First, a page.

Spring Race Training: Week 2

09spr-training-02January is over, finally. I don’t normally mind January all that much, but this year’s version has been so awful weatherwise that I’ve had to do the majority of my runs indoors. This has been not only a tedious proposition, but also quite challenging as my weeks feature more and more faster running. February is typically even worse, so it’s not as if we’ve turned a corner or anything. But at least we’re that much closer to spring.

I felt sub-par for most of the week. The half marathon last Sunday took a lot out of me and then I spent the early part of the week fending off a cold that Jonathan picked up. He was well for a day and then either suffered a relapse or has managed to pick up a totally new cold. Either way, I’m now trying to avoid catching that one as well. Anyway, this manifested itself in an elevated heart rate, swollen glands and general feeling of malaise.

On Wednesday I modified the planned workout (13 easy with last four at just under 28:00). I was again on the treadmill and had attached my little footpod to a new pair of shoes. Our treadmill is way off — typically reporting that you’re running 15-20 seconds per mile slower than you actually are. As you can imagine, this makes quite a difference when doing faster work.

For speed and mileage information I look at what the footpod is telling the watch, which I’ve calibrated on GPS measured runs outside, and ignore the treadmill’s lying display. Well, the footpod matched the treadmill on this particular pair of shoes — something I didn’t notice until mile 11 when I was thinking, why am I so exhausted and why is running these faster last miles so freaking hard? I moved the pod to an older shoe and all was right with the world. So, that session sucked.

On Friday, now wise to my capricious foodpod’s ways, I did 5 x 1K intervals — still not feeling great — and did pretty well. The plan was to run each in 4:00 (a 6:26 mpm pace). I only managed one, but the others were pretty close. This run was notable because I have never run that fast on the treadmill. It was cranked up to 8.9 mph for that 4:00 interval. I recalled the days when I had trouble running with it at 7 mph.

I learned on Friday that it’s dangerous to listen to comedy albums when running intervals. You laugh, then lose control of your already highly challenged breathing, then you forget to move your legs and then laugh harder at what a moron you are for deciding that it would be a good idea to listen to comedy while running at almost 9 mph. For curious readers the album was Judith’s Roommate Had a Baby by Judy Gold. Needless to say, it was so funny that it nearly got me seriously injured.

Saturday I woke up feeling like a brand new woman. For the first time in five days, I didn’t feel like shit. The 9 mile recovery run, done after several hours of enthusiastic housecleaning, was a breeze and almost a pleasure.

Yesterday’s 20 miler turned into a 20.7 miler due to needing to extend my outside loop as well as a short bout of getting lost. The Scarsdale/White Plains loop is a hilly course plus it was, as always happens, on the windy side. While I would have liked to have run faster than 8:30, it’s really not a bad pace for that particular course.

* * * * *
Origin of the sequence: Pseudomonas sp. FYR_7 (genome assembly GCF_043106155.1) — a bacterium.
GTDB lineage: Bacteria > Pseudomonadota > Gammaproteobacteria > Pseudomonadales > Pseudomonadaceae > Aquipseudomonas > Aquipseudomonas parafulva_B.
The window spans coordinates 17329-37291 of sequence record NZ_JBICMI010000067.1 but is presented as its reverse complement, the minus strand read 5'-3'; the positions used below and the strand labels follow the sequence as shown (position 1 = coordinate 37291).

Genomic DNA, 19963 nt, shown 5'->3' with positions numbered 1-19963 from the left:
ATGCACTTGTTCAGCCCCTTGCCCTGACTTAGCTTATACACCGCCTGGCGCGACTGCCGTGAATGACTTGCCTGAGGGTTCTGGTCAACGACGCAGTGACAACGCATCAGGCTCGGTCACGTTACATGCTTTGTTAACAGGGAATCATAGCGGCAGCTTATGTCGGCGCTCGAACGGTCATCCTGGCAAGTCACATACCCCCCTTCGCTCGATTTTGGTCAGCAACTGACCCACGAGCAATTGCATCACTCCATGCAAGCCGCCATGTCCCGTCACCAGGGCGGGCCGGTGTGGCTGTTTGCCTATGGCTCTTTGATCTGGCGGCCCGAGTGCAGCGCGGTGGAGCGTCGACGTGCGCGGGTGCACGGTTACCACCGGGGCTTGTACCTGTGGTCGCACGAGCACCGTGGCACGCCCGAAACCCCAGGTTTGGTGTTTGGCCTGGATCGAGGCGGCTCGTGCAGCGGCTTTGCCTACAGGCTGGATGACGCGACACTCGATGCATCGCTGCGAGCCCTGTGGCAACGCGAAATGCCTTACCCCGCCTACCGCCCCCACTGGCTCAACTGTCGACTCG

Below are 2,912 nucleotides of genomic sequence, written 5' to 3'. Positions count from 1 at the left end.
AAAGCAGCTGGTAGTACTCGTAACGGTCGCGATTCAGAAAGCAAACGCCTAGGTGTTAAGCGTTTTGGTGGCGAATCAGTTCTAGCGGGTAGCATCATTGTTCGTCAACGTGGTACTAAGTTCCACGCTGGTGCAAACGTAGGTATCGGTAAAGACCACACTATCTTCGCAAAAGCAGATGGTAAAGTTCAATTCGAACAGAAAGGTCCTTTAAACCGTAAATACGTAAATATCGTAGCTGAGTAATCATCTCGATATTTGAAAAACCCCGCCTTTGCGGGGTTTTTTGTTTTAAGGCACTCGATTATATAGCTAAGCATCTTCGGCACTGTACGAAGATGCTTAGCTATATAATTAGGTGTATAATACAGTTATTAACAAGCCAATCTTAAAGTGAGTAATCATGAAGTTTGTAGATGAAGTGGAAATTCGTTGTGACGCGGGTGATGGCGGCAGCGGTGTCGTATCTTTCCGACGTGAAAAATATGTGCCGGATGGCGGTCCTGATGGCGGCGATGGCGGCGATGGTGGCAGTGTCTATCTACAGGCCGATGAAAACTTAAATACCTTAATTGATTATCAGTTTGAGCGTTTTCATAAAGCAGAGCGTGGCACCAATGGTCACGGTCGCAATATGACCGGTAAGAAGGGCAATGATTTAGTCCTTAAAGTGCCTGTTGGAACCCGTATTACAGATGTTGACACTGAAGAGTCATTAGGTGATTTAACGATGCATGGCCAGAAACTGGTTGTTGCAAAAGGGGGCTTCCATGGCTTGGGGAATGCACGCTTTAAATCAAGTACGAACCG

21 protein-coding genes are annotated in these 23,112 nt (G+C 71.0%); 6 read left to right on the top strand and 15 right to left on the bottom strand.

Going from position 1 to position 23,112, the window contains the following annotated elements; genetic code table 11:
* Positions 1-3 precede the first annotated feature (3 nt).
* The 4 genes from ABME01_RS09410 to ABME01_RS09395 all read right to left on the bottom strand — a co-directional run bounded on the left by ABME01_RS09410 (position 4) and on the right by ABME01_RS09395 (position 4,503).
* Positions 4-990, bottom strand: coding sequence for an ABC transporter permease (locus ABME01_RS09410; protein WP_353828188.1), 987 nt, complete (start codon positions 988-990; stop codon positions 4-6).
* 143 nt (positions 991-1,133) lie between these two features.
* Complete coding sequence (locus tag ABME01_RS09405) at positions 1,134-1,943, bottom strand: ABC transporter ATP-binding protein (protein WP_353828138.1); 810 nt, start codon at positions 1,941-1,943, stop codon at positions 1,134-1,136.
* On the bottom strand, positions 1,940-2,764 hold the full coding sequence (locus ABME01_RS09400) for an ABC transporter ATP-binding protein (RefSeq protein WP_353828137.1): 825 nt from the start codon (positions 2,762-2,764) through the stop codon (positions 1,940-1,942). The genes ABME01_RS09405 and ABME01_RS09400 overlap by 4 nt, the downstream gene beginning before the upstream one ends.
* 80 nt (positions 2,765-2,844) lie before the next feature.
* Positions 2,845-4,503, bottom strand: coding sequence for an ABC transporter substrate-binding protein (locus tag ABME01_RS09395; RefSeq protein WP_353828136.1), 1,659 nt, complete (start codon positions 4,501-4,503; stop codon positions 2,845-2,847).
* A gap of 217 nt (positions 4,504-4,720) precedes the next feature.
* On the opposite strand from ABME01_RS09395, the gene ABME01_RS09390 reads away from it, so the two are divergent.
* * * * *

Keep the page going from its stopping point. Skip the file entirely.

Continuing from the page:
Week 3 is another 85 miler with more faster running and, on Sunday, a 20K Mpace run in hilly Connecticut.

9 Responses

  1. […] Spring Race Training: Week 2 […]

  2. Thats a lot off miles this week and a lot inside running.
    I don,t like running treadmill, but whit that cold and snow you must!.
    And the display speed treadmill in or fitness are not oké, most time you run to fast, because the display show to slow!!!.
    Goodluck this week.

  3. The amount of recovery running in your schedule gave me food for thought. I went out for a recovery run this morning, that somehow morphed into an easy run, so I was hoping to ramp up pretty quickly from yesterday’s half. After looking at your post-half week, I think I will exercise some caution.

    I don’t have a treadmill but I hear they’re notoriously inaccurate. I seem to remember Jack Daniels describes in “Running Formula” how he calibrates them, by measuring the belt and counting belt rotations with a stopwatch.

  4. Yes, you can calibrate (or rather, know how fast or slow your treadmill is and make mental adjustments — since you can’t actually change its speed). I’m just way too lazy to do that.

  5. You sure train hard for a lazy person 🙂

  6. Hey, what happened to your million dollars post? It disappeared.

    There’s also the danger, with comedy, of having the other people at the gym call the police…

  7. That was a good week considering the cold and tiredness fending. Nice 5 x 1000s.

    I heard this generality about treadmills… that they need to be on a certain % grade to cancel out the advantage of having no wind resistance.

    Effort or HR could be a better way to judge the workout, rather than the running speed. For example, with the 1000s, are you getting the same ave/max HRs that you would for the same session outdoors?

  8. I took down the million dollars post because J. and I are idiots who can’t do math properly.

  9. I run with the treadmill at 1%, having also seen those tables. But I often wonder if the lack of atmospheric wind/air having a cooling effect cancels out the lack of wind resistance.

    I’m having trouble remembering what it’s like to run outside, actually. And I have yet to have done a 1K intervals session outdoors, so I’ve got no point of comparison.

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